Old Man Winter called me today and said it’s time to get the schedule out..
Fall foraging class will be Saturday, September 24th:
Old Man Winter called me today and said it’s time to get the schedule out..
Fall foraging class will be Saturday, September 24th:
My buddy Tim posted a blog today about the GI Bill and tuition coverage for some of Jack Mountain Bushcraft’s courses. Awesome opportunity to train with one of the best. I sent it on to a buddy in Florida and thought the rest of the vets should know as well.
It didn’t take a genius to figure out something was up when a couple military vets and a bushcrafter at the Pennsylvania Game Commission Academy asked me what was the highest temp I had recorded in a super shelter.
“100 degrees when I tried to cook my buddy Jake” I replied
“We’re gonna break that” said the foursome that would be sharing a fire with me later that night
“I believe you” is all I replied
And break it they did… Roasting themselves at 140 degrees for un-explainable reasons that only other Type A’s jacked up on testosterone would understand. Maybe they missed the heat of the desert, but for the first time ever, I witnessed the plastic melt from the inferno they created in front of their shelter. And while the 22 degree night should make hypothermia a concern, hyperthermia was on my mind.
This class also had a couple other firsts for me..
It was the first time teaching with renowned tracker Rob Spieden of http://trackingschool.com/. Rob is so good with tracks, he eats them for lunch..
First time instructing inside for the lecture part…
And first time having 32 students that would need shelter and bedding material…
When Rob told me how many cadets and members of the PA tracking team we would have, I thought “Damn, that is a lot of bedding material”
I knew we could manage the fires by building group shelters and a couple singles for samples, but to build a good bed that insulates you from the ground you need a lot of natural bedding.
But I didn’t worry too much, because I had a trick up my sleeve… well, really it was in my pack.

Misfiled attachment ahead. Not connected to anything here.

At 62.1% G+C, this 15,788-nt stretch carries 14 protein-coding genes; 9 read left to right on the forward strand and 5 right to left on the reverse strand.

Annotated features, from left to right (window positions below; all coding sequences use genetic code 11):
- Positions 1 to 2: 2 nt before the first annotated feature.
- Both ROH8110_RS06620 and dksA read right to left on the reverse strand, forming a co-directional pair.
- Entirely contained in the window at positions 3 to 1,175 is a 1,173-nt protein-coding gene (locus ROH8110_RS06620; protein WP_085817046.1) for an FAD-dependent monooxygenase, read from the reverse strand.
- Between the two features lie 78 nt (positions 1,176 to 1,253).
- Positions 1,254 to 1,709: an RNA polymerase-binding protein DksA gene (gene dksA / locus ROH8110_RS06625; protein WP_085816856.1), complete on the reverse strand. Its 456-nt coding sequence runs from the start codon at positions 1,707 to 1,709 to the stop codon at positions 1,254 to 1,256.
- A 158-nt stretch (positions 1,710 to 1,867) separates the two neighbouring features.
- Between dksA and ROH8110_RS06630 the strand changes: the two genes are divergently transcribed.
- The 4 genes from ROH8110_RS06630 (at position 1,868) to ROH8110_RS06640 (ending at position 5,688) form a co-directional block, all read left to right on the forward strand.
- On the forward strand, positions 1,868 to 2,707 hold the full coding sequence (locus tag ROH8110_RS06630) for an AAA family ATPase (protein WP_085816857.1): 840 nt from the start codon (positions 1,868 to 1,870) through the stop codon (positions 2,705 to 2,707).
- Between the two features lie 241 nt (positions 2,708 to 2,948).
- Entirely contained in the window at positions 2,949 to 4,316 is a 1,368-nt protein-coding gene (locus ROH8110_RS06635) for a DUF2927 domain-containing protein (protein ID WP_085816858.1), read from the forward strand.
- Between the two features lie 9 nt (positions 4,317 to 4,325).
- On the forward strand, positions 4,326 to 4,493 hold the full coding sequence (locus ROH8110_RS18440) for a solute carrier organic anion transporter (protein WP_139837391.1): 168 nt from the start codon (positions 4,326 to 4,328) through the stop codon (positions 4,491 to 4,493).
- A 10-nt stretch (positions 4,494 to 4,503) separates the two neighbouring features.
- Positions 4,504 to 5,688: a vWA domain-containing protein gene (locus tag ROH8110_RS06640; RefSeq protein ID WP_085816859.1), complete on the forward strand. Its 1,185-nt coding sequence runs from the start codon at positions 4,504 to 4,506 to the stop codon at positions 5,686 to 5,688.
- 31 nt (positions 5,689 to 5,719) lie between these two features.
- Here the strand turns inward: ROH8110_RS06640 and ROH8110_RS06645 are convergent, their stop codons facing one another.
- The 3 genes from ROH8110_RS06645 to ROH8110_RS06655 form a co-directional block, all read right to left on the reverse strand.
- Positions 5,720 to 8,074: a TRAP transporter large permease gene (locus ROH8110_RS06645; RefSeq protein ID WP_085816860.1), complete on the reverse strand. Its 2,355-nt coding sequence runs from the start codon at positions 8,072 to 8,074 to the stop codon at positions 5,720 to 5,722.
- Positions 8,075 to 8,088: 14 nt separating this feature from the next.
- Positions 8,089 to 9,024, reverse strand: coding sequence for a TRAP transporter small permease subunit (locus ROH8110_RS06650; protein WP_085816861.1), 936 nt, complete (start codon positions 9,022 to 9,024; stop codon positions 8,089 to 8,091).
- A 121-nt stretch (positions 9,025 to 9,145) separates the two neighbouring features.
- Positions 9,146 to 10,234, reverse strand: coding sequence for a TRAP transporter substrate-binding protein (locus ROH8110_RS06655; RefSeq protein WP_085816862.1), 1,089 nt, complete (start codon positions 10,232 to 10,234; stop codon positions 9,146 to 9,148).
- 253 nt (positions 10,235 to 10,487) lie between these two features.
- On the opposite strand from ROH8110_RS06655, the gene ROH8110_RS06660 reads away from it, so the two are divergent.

Experienced in the workload of making natural beds, years ago I started using cut down foam pads to replace the framesheet in my packs. I later found out that alpine climbers had been doing the same thing for years and they called them “bivy pads”.
Fast forward to my LE Ranger years and you would find me sitting on mine for every poaching detail or surveillance op, something that the game warden cadets will soon understand.
If you are injured, all the natural bedding is wet or absent, or you don’t have time to build a bed, a bivy pad is a great lightweight option to supplement your natural bedding or as a stand alone pad in dire straits. This multi-use pad can also provide flotation in your pack if crossing bodies of water or it can be used for a host of improvised splinting options.
Bivy pad in use by cadets, supplementing natural bedding..
So here is a quick tutorial on how to make a bivy pad for your day or patrol pack.
First, measure your pack to find the inside dimensions. The example I will be making is for a pack 10″ wide and 19″ long.
Buy an army surplus pad. If you are in my area, go see Eva at Foothills Army & Navy https://bigpigblog.com/2014/12/06/foothills-army-navy/ One pad costs $11 and will make two bivy pads.
Measure, cut, and score (partially cut) your pad so it folds flat into three sections.
Seam showing 2/3 partial cut (score)
Cut off the extra width..
At this point, you are good to go. I have used a scored, partially cut pad, for years, but if you want extra security, you can gorilla tape the seams. Make sure to tape the open cut while folded, allowing it to fold and lay flat when opened.
So that gives me a torso length pad in my patrol pack at all times. Once my pack is empty, I can throw in under my legs or under worst case conditions, all 200 pounds of me can curl up and fit on it.
“Wait a minute.. that pad in your pack is different than the one you just made” you say
You are correct. The game wardens could get the military pads for $1 through government channels. The folded pad you see in my pack is a $24 Gossamer Gear Nightlight http://gossamergear.com/sleeping/nightlight-sleeping-pad-torso-length.html
Fifteen years ago, my prototype pad was a cut down Ridgerest that folded length wise. It is out in the shed somewhere, but here are a few other options. L to R – BPO pad, Gossamer Gear, pad from CCW pack, Z-rest cut to 6 panels. You will also see the size, square inches, and square inches per ounce.
Here you can see their folded size, weight, and R-value. (Those are straps on the BPO pad to keep it flat for the picture)
And pad thickness..
You can see why the GG pad is riding in my pack. Thicker, lighter, and a higher R-value. While the Z-rest folds better and has a marginally higher R-value, the denser foam on the GG has held up better.
I always say, “Once you know how to make a friction fire, you won’t ever go into the woods without a lighter”